Following my first seat with the Litigation, Commercial and Personal Injury Department, I moved to the hectic Property Department in January 2019. I have found this area incredibly interesting, particularly Commercial Property, and important to my continual...
The rules governing the taxation of termination payments have been tightened with effect from 6 April 2018 by means of legislation to amend Chapter 3, Part 6 of the Income Tax (Earnings and Pensions) Act 2003.
Hitherto, where the employee's contract of employment contained an express payment in lieu of notice (PILON) clause, such payments were taxed at the appropriate rate. Where a PILON was not contractual, and the business making it did not routinely make such payments to departing staff, it could be regarded as compensation for breach of contract and paid free of tax up to a threshold of £30,000.
In order to ensure that the £30,000 exemption cannot be abused, the distinction between contractual and non-contractual PILONs has now been removed. The change applies to payments or benefits received on or after 6 April 2018, whether contractual or non-contractual, in circumstances where the employment also ended on or after 6 April 2018.
Employers are now required to calculate the amount of basic pay excluding bonuses, referred to as post-employment notice pay (PENP), the employee would have received had they worked their full notice period. This amount is taxable as earnings and subject to Class 1 National Insurance Contributions (NICs).
The first £30,000 of a termination payment that is not PENP remains exempt from Income Tax, and any payment made to any employee that relates solely to the termination of their employment will continue to have an unlimited employee NICs exemption. The proposal to subject all termination payments above the £30,000 threshold to employer NICs, which was originally due to take effect at the same time, has been delayed until April 2019.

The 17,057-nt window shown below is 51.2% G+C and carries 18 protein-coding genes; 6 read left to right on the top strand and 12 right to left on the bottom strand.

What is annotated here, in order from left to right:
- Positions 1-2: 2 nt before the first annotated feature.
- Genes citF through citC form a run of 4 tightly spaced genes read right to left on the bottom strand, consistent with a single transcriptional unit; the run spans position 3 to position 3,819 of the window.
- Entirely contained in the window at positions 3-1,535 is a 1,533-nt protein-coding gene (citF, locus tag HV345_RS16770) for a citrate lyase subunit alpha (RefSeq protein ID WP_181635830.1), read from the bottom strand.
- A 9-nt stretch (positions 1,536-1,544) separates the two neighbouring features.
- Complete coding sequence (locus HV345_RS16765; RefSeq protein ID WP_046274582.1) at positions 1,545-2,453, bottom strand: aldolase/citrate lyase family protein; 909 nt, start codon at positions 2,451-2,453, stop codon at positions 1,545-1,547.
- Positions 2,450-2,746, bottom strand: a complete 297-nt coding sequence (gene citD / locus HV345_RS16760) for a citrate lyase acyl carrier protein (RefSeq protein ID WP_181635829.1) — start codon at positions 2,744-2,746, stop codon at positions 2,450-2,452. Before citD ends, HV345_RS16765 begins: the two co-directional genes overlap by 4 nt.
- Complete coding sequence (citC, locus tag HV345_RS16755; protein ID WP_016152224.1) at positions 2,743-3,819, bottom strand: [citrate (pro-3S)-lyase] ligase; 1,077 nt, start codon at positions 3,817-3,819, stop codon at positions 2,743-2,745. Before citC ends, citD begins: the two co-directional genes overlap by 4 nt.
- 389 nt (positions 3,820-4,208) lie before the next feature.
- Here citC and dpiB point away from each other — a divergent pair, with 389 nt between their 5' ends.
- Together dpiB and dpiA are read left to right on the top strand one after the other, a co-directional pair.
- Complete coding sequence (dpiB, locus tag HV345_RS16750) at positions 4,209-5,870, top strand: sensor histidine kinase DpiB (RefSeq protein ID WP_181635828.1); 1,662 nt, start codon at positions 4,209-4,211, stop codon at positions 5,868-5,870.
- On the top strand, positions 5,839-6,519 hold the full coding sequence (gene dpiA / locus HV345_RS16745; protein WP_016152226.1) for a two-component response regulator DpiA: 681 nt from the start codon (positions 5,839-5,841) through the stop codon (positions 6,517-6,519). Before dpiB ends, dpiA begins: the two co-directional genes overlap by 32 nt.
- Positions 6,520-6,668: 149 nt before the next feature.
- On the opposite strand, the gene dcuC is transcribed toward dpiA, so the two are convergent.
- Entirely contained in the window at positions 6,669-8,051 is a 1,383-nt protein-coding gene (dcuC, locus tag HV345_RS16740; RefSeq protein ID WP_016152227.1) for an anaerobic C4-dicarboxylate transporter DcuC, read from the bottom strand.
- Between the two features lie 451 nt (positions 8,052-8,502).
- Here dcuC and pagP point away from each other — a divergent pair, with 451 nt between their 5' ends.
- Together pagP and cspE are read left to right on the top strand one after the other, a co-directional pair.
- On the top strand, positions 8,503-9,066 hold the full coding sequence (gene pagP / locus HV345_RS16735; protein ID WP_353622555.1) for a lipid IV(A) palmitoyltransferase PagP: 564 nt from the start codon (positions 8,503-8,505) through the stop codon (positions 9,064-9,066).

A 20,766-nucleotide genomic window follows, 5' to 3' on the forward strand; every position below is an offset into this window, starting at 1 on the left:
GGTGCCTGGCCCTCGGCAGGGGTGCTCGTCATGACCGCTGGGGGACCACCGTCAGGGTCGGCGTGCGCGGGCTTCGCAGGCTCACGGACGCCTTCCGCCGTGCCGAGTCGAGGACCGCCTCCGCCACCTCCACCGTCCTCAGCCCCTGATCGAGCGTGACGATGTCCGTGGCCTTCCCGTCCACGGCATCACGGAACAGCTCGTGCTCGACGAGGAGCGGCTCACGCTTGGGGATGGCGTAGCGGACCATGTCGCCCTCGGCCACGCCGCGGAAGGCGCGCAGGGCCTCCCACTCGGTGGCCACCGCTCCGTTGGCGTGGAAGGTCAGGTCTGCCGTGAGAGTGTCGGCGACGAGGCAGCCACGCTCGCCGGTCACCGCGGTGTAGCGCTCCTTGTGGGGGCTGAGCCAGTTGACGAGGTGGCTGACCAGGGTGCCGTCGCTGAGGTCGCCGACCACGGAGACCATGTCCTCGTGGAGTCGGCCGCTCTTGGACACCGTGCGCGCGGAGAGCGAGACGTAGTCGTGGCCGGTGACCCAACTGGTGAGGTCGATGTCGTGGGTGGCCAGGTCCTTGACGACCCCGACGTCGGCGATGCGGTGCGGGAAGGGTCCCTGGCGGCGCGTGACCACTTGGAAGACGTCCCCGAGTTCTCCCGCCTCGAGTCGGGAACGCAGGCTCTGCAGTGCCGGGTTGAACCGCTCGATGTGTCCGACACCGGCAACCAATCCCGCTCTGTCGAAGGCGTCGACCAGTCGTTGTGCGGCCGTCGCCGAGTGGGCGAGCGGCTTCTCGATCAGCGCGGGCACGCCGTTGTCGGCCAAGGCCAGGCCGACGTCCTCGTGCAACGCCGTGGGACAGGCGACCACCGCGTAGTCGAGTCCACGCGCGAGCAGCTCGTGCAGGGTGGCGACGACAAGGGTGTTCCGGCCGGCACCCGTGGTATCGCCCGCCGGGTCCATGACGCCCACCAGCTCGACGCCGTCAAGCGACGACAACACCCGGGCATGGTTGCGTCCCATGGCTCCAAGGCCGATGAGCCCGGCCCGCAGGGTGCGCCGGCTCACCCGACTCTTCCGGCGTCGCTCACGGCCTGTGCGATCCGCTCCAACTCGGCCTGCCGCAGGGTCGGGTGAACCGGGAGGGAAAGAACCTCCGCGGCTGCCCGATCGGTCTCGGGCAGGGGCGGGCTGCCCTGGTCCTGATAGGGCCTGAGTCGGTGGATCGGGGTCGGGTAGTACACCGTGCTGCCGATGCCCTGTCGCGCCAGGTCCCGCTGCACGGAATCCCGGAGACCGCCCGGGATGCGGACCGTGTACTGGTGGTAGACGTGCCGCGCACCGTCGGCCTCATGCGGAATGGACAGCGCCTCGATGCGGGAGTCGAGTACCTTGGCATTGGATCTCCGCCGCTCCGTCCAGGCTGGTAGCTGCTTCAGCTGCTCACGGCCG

The legislation ensures that PENP calculations are not to be applied to statutory redundancy payments. These are always taxable as specific employment income and subject to the £30,000 exemption where appropriate.
A further change is that Foreign Service Relief in respect of termination payments is to be removed. This will not apply to seafarers, however.
In addition, the legislation clarifies that the exemption from tax for payments for injury and disability is not intended to apply to payments for injury to feelings, except where the injury amounts to a psychiatric injury or other recognised medical condition.
Detailed guidance can be found in the Employment Income Manual, updated as of 16 April 2018.